Lee's film career continued, and he was becoming a popular actor in the Hong Kong film scene. Producer Run Run Shaw offered the high schooler a lucrative contract, and Lee wanted to take it. But when he got into trouble with the police for fighting, his mother sent him to the United States to live with friends of the family.
Teacher and Actor
Lee finished high school in Edison, Washington, near Seattle. He then enrolled as a philosophy major at the University of Washington, where he supported himself by giving dance lessons and waiting tables at a Chinese restaurant. As a kung fu teacher instructing fellow university students, he met Linda Emery, whom he married in 1964.
The newlyweds moved to California, and Lee-who had begun developing a new fighting style called jeet kune do-ultimately opened three schools in Los Angeles, Oakland, California, and Seattle. He also began to pursue his acting more seriously, and landed a part in the TV series The Green Hornet. The show was based on a 1930s radio program, and Lee played the role of the Hornet's Asian assistant, Kato. He virtually created the role, imbuing Kato with a theatrical fighting style quite unlike that which Lee taught in his schools. The show would be cancelled after one season, but fans would long remember Lee's role.
After the end of The Green Hornet, Lee made guest appearances on TV shows such as Longstreet and Ironside. His most notable role during this time was in the film Marlowe (1969) with James Garner, when he played a memorable part as a high-kicking villain. Clearly Lee had the qualities of a star; but it was just as clear that an Asian American faced limitations within the Hollywood system, which tended to cast Oriental actors in stereotypical roles. Therefore in 1971, the Lees, including son Brandon (born 1965), and daughter Shannon (born 1967) moved to Hong Kong.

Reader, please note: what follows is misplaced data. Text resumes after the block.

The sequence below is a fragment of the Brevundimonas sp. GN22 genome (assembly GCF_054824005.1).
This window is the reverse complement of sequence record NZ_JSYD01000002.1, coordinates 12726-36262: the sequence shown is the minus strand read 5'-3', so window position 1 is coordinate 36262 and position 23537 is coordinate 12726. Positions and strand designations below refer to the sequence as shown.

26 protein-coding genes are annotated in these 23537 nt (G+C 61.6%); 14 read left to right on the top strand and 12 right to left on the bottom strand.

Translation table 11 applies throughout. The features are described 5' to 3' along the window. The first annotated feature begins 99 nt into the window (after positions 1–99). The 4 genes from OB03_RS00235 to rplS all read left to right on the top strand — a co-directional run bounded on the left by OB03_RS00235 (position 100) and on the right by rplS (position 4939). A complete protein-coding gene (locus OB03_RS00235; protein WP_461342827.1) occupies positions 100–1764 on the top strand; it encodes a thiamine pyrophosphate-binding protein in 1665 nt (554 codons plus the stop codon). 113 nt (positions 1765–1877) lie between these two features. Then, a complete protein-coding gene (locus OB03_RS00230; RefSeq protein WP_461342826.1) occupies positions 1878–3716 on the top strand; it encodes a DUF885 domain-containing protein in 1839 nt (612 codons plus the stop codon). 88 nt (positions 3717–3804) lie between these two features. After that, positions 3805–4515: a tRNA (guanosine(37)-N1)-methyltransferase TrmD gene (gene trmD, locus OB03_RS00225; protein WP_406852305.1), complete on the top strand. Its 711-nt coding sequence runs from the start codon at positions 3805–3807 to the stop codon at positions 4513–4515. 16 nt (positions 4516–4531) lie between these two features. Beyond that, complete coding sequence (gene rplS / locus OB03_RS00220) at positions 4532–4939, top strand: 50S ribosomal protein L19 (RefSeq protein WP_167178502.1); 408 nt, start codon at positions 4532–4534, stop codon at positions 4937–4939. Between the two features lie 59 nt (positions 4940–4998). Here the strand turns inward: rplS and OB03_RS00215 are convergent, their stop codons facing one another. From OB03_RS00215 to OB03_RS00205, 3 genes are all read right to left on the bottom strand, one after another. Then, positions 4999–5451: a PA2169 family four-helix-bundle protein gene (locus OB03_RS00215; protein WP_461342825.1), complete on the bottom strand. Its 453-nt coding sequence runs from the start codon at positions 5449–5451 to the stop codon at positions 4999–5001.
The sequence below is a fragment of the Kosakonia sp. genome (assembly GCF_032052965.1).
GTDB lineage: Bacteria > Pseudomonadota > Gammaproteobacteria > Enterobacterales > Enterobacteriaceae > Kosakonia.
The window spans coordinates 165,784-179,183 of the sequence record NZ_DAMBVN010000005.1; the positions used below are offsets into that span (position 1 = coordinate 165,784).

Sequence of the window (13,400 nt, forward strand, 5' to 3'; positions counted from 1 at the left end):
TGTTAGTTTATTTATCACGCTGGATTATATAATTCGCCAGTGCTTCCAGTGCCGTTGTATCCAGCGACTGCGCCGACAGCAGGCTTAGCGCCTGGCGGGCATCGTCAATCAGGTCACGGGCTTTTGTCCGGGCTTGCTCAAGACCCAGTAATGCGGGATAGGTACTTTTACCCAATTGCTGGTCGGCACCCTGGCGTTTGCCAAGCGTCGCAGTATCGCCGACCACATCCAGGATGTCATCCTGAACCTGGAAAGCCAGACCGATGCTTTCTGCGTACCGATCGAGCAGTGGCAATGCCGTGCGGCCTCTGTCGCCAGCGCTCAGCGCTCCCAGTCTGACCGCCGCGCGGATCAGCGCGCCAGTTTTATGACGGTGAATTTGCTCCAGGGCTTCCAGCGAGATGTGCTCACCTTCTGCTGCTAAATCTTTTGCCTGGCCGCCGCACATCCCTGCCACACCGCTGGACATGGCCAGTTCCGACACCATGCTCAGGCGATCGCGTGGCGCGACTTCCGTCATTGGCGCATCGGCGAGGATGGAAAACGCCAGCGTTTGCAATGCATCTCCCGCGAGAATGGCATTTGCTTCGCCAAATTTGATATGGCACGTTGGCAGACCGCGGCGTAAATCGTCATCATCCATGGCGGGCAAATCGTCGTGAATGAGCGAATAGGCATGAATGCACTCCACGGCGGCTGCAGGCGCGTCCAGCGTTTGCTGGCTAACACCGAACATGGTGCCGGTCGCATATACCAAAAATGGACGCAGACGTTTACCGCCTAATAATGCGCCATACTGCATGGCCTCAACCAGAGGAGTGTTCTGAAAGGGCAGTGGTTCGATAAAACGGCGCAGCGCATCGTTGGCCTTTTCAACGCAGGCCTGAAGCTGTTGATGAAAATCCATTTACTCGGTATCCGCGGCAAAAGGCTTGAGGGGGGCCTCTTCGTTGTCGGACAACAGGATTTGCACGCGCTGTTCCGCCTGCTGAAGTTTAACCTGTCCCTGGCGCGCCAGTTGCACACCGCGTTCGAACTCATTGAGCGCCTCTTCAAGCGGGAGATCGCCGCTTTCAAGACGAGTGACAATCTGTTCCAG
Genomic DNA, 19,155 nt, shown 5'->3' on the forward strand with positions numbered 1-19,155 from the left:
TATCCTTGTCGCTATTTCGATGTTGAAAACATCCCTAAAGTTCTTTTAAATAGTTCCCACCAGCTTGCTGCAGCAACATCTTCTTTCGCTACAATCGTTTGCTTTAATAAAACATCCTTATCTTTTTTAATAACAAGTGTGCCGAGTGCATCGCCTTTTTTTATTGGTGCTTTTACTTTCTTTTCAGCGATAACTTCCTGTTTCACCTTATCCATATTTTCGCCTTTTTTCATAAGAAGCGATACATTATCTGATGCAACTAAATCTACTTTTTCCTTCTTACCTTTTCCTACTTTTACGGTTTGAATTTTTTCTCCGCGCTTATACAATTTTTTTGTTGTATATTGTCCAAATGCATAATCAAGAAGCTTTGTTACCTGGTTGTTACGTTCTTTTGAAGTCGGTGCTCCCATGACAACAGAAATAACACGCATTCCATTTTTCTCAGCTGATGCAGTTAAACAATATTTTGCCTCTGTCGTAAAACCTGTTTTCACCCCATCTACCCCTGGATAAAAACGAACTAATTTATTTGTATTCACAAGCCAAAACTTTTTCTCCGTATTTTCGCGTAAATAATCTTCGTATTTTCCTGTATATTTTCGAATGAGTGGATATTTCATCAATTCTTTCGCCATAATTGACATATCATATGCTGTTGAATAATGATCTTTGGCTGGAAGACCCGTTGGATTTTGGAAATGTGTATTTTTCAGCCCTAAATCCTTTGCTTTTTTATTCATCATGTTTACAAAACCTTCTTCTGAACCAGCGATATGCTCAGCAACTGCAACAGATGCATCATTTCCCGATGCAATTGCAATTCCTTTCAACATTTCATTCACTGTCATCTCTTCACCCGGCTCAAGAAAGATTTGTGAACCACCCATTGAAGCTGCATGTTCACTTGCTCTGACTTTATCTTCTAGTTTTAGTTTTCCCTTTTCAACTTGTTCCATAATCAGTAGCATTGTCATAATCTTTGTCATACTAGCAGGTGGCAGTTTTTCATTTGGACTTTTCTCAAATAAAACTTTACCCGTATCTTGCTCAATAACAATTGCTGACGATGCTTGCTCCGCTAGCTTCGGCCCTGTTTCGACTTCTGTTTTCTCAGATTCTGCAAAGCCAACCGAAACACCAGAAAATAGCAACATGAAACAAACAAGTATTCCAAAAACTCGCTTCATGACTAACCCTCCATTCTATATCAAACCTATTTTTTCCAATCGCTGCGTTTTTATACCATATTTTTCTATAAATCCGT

Dramatic Rise, Tragic End
Back in Hong Kong, Lee soon signed a two-film contract, and released the movie known to U.S. audiences as Fists of Fury late in 1971. The story, which featured Lee as a fighter seeking revenge on those who had killed his kung fu master, was not original in itself; but the presentation of it was, and the crucial element was Lee. He combined the smooth, flowing style of jeet kune do that he taught in his schools with the loud, aggressive, and highly theatrical methods he had employed as Kato. With the graceful, choreographic qualities of his movements; his good looks and charm; his sense of humor and his acting ability, Lee was one of a kind-a star in the making.
Fists of Fury set box-office records in Hong Kong which were broken only by his next picture, The Chinese Connection, in 1972. Lee established his own film company, Concord Pictures, and began directing movies. The first of these would appear in the U.S. as Way of the Dragon. Lee was enthusiastic about his future, not merely as a performer, but as an artist: "With any luck, " he told a journalist shortly before his death, "I hope to make … the kind of movie where you can just watch the surface story, if you like, or can look deeper into it." Unfortunately, Lee would not live to explore his full potential as a filmmaker: on July 20, 1973, three weeks before his fourth film, Enter the Dragon, was released in the United States, he died suddenly.